PIP Appeal in Sutton
Moving from DLA
It was the client’s dad who called me from Liverpool in July 2018 about M whose DLA was going to end because she was having to claim PIP instead. She had higher rate DLA mobility and middle rate care and M and I did the claim form together a month later. I sent her the usual detailed advice on where she should score points and what award she should expect. The letter explains that there is often a difference between what I would expect from the assessor and decision maker, as opposed to what I would expect from a tribunal on appeal. I also recommended a move from income support to employment and support allowance (ESA) as this would give her more money. All being well, her ESA award would also include a severe disability premium, boosting her income still further.
What we expected
M struggles with a range of problems including mental health issues, a spinal problem, knee pain despite operations on both, and fibromyalgia. I could not see M scoring less than 11 points for the daily living component of PIP and considered that she would score much higher than this on appeal. I described her claim for mobility as difficult to assess, saying that the decision maker was unlikely to understand/apply the law correctly, but I could not see her scoring less than 10 here too, so getting standard rate.
What we got
Her award was just 8 for daily living and a whopping 4 for mobility. The 8 points were for the ‘usual suspects’ of preparing food, washing, toilet needs and dressing, while they considered her capable of walking between 50 and 200 metres.
Slightly bonkers and we set about fixing this with a request for a mandatory reconsideration. I took witness statements from her ex, three friends, a neighbour and her carer. We did make some progress at this MR stage as we got 10 points for mobility, so standard rate, but no movement at all on the daily living side.
The new award of 8 and 10 was not right, so we lodged an appeal in March 2019. ESA considered her able to walk up to 100 metres, but accepted that there would be “severe functional impairment in reliably and repeatedly mobilising”, which was helpful, but we gathered more medical evidence.
We wanted a shed load of additional points for daily living. The plan was to move from 10 to 12 for the physical side of walking but we also had things to say under Planning & following journeys. I sent in a detailed submission for the tribunal. Looking back, this was one of my ‘old style’ submission, much too long by today’s standards. I took advice from two District Judges at a Tribunal Users Group meeting and the submissions I write these days are leaner and more effective. Only rarely to I get to see how other people write submissions, but I saw one put together by a firm of solicitors that gave me the firm impression that it was intended to impress the client rather than be something for the tribunal to use as a plan for the hearing and a working tool for the representative’s use during the hearing; this solicitor may not have been in the habit of representing in person, which might explain their chosen format.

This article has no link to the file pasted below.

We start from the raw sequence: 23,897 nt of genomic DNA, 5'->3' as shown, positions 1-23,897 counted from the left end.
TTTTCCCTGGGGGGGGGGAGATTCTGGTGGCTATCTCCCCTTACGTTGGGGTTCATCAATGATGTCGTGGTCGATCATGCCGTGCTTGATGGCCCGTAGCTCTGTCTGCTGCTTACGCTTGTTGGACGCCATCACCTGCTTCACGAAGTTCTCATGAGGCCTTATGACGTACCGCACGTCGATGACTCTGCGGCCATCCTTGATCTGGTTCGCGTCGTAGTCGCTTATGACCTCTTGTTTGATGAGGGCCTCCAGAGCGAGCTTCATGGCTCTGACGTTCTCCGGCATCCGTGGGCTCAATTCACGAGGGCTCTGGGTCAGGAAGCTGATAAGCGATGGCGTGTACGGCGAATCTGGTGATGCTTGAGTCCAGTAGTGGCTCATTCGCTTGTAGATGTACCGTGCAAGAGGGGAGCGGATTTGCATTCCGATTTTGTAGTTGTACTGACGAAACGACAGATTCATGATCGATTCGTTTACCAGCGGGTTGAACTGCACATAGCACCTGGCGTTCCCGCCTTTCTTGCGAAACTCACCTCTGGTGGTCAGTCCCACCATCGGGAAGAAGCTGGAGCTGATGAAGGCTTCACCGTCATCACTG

The hearing was listed in Sutton in August 2019 and the hours of preparation had been done so I was good to go. I felt that we had a good chance of success, of getting M from standard rate of both to enhanced rate of both.
With a hearing start time of 2.55 there was plenty of time to drive there, no need to stay overnight local to the venue. I was on the M25 when I got the call to say that the tribunal had felt able to give us the award we wanted, based on the submission and the evidence we had put in, and that there would no need for them to hear from M in person, or from me. Job done.
Contact with most appeal clients is by phone and email so I do not get to meet them until the day of the hearing. I wasn’t going to get to meet M at all, yet we were quite close as the traffic had been kind that day. We decided to meet up, so I got to meet here and her fluffy cats.
The hours of preparation before the hearing day didn’t help, except that you really don’t know how any hearing is going to go, tribunal panels are unpredictable and you do not want to go in feeling anything less than fully prepared. Yes, a good panel will make it easy, asking all the right questions and having a proper understanding of the facts and the law. Trust me though that there are panel members, including judges, that with all due respect to them and their position, display wrong thinking. I must be approaching 2000 tribunal appeals in my 22 years, but I still get caught out on occasion by panel members who ask questions that they would not ask if they understood the law on that point.
I have been comforted by a knowing nod from a judge when I began to open my mouth to challenge something, but sometimes it is the judge themselves who comes out with something that has me reaching for my law book so that I can try to put them right when it is my turn. A representative has to be there, in my view, because most clients are not equipped to deal with the panels who are clearly looking for a reason to say no, or those whose knowledge of the law on part of the test can make all the difference to an outcome. Anyway, this one went well and with an arrears period of 43 weeks, M was set to receive about £2,800.